This is one of my favourite places to visit for a short, easy walk on a Sunday morning. A short drive from my house.
The car park is usually quite busy (but with available spaces) with dog walkers, strollers, twitchers and water sports enthusiasts bagging spaces. On the last two visits, the parking machine has been out of order - so free parking!!
Heading towards the reservoir, the cafe/visitors centre is a place to stop and browse - a notice board in the window lists wildlife that has been spotted recently.
The park covers 19 hectares , which contains 12 hectares of water. In 2007, Ulley hit the national news during the floods....
to be continued
Catcliffe Glass Kiln, is a Grade I listed building and scheduled ancient monument - a unique survivor of the local glass industry of this area. It is one of only three or four examples, still standing in Great Britain.
It was built in 1740 by William Fenney as part of a glass factory and was used to make glass until the 1880s. The factory produced bottles, flint and window glass.
This 70 foot brick cone is the survivor of two cone furnaces which were built on the site.
I'd driven past this kiln many times, without getting the chance to stop for a good look around. It's a few feet off a road, and is surrounded by pensioners bungalows.
to be continued....
The site of a former steelworks, Centenary Riverside serves a dual purpose as a nature reserve and a flood defence.
" The wetland area is designed to absorb and distribute floodwaters after periods of heavy rain when the River don is in spate and thus prevent adjacent land from flooding. It is the centrepiece of Rotherham's £14 million flood alleviation scheme, which was created through a partnership led by Rotherham Metropolitan Borough Council, the Environment Agency and the Wildlife Trust for Sheffield and Rotherham"
I visited this on a rainy Sunday afternoon - I'd been told that there was a steel replica of Stonehenge and nature reserve on the outskirts of Rotherham Town, Which I was eager to visit
Centenary Riverside was officially opened on 27th March 2009. It sits in the shadow of a scrap metal merchants, which is sandwiched between Rotherham Uniteds former stadium -Millmoor, and their new 'in progress' stadium - The New York Stadium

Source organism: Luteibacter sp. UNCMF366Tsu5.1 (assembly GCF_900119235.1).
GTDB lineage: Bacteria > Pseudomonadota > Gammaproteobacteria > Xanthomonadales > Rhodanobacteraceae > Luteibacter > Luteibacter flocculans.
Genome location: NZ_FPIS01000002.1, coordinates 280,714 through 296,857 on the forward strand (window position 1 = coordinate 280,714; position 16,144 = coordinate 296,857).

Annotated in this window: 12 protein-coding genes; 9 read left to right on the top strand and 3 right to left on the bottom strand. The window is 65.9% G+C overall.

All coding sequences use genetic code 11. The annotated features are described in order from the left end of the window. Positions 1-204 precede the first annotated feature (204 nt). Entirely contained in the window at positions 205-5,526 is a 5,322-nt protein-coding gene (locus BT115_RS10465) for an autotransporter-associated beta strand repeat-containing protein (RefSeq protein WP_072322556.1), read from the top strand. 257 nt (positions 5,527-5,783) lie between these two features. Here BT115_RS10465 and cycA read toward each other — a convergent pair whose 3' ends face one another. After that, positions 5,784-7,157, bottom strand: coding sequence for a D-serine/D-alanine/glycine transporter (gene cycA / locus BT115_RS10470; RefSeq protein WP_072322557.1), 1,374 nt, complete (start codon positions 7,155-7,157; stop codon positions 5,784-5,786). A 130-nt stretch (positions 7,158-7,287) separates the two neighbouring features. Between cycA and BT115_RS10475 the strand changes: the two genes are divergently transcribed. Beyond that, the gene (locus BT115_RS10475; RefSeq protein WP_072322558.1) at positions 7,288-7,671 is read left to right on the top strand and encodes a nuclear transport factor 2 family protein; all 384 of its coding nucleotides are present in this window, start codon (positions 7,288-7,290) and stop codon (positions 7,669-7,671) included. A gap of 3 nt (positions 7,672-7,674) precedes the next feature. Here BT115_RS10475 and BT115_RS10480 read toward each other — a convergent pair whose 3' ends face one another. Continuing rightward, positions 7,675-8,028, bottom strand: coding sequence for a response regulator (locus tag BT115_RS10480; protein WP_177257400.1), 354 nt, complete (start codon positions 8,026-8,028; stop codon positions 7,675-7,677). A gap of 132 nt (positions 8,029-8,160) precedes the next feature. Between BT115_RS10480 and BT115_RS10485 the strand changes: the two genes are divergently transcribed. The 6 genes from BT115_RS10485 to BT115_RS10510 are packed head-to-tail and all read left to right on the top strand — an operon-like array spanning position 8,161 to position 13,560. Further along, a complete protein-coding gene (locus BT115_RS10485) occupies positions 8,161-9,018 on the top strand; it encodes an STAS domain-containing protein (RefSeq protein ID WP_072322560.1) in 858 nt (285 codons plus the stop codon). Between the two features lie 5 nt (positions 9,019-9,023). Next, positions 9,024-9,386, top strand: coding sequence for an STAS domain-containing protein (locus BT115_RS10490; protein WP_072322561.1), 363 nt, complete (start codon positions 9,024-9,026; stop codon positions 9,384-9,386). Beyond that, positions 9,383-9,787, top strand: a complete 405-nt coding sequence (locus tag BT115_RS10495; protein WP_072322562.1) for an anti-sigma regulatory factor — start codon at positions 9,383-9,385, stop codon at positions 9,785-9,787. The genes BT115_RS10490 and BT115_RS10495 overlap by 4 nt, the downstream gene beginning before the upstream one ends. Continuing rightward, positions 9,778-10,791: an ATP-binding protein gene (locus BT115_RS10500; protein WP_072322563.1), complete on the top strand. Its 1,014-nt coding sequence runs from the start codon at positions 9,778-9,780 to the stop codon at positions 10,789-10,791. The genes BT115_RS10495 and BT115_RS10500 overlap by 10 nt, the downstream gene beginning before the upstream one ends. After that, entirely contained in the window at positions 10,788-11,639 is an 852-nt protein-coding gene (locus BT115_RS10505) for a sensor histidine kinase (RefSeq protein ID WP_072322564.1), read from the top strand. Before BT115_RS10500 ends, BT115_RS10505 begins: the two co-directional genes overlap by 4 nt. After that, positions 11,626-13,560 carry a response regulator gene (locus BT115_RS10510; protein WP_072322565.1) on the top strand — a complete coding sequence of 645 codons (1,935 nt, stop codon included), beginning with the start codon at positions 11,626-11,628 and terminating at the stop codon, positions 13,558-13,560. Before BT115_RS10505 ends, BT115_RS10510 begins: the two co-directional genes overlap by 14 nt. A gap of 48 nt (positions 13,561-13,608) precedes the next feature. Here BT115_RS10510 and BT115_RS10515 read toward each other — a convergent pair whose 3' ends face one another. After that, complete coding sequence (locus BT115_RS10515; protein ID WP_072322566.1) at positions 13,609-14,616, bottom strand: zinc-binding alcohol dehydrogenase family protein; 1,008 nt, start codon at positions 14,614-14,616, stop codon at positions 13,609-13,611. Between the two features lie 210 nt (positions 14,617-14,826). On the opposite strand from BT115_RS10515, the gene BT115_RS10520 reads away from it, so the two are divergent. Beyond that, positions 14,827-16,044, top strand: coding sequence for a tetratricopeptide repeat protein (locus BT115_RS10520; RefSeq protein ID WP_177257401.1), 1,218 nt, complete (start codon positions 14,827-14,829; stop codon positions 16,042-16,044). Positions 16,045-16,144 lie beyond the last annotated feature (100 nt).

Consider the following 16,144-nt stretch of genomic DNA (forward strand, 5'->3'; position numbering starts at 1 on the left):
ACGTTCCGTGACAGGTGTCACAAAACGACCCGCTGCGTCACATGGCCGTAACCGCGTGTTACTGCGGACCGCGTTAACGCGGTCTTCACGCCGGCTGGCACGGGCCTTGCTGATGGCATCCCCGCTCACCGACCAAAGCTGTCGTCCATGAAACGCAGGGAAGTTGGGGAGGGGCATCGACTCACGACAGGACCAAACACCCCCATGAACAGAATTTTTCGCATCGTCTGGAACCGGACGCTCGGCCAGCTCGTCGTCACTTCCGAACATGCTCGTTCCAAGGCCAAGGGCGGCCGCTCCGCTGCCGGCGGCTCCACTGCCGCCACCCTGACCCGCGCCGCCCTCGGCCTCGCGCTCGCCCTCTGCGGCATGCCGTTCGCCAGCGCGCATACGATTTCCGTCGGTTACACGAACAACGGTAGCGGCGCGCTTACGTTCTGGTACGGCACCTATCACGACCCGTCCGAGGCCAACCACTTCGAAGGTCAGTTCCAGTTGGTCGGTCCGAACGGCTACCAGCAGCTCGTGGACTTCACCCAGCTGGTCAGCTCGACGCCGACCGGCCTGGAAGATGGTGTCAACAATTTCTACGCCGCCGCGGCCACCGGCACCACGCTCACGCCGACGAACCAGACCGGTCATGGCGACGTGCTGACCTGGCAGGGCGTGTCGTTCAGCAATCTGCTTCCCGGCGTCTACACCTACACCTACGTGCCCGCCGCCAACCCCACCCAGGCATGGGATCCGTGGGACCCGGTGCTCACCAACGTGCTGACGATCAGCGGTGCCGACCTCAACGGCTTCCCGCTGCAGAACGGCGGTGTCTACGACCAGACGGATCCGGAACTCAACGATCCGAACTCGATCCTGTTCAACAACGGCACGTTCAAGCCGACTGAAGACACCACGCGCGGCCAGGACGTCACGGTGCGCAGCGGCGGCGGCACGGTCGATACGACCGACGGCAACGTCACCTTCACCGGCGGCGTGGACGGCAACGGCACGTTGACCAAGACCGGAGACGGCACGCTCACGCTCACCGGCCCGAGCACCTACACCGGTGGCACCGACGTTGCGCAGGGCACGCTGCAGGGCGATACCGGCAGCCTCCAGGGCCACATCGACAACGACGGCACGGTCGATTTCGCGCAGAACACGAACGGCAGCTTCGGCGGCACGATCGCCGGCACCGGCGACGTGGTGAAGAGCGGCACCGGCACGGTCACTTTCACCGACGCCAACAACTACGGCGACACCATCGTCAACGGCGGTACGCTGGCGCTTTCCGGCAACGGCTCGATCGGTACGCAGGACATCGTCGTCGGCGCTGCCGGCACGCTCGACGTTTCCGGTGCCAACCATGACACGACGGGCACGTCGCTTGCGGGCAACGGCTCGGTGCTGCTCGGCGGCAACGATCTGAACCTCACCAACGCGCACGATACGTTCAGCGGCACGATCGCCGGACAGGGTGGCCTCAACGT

to be continued....
Located off All Saints Square in the Town Centre, this is a Tourist Info Centre, with plenty of free brochures etc for things to see and do in Rotherham centre, Rotherham Borough and other nearby locations as well as other English Tourist Attractions
A Good range of souvenirs and local crafts at reasonable prices - I purchased a fridge magnet featuring The Chapel on the Bridge for £1-99 and a Tea Towel featuring Yorkshire slang for £2-99.
Post cards from 45p
Pick up the 3 town trail brochures - Medieval trail, Industrial Trail and Town Trail, as well as leaflets /maps for more local rural walks.
Bed Booking Service for Rotherham and other UK locations
Monday, Tuesday, Wednesday and Friday
09.00 - 17.00
Thursday and Saturday
09.00 - 13.00
You might think that a town such as Rotherham doesn't have much of interest- and if you landed in the town centre on a Saturday, or on a typical evening, you might think that You'd better to run away quickly.
However, ignore the hoodies, binge drinkers, £ shops, etc, and look at the other things Rotherham has to offer.
Rotherham has buildings dating back to Medieval times, and the Victorian era was a time, when Rotherham emmerged as a town with fine architecture.
Rotherham Metropolitan Borough Councils web page offers 'Heritage Trails' to download, or grab a copy at the tourist information office (Well folks/ outsiders must visit here to warrant a TI office! - so You won't be a pioneer, discovering a rare civilization, but then again You won't be in danger of being trampled underfoot by camera wielding tour goups!)
There are 3 trails - Medieval, Victorian and Town Centre, which give an insight into Rotherham and its history.I'd recommend ending the trails at Clifton Museum - a museum that I've visited, and really enjoyed.
Not far from Rotherham centre is Wentworth Park, and The Wentworth 'follies' which is a pleasant area to visit.
Magna - the award winning 'hands on' museum is another gem
More info and photos to follow
This award winning museum was a surprisingly fascinating place that I visited during a quick lunch break. It was far larger than I'd expected from the outside, and had lots of interesting things to see, and all for free! I'm hoping to return for a more in depth look
The museum is housed at the edge of Clifton Park, in the 18th century house, where the Walker family used to live. In its many rooms you can see the best collection of Rockingham pottery, including the Rhinocerous vase - the first ever porcelain vase cast in one piece.
Nelson the lion is one of the most popular exhibits.
I particularly enjoyed the Victorian kitchen with its Yorkshire Range, where there were folders containing visitors memories of family kitchens in Rotherham, and the audio tapes which had recordings of miners describing their working life and particularly the bleak times during the miners strike and the 'Battle of Orgreave'. Orgreave is about a mile from my home, and this time in history is a period that I've lived through.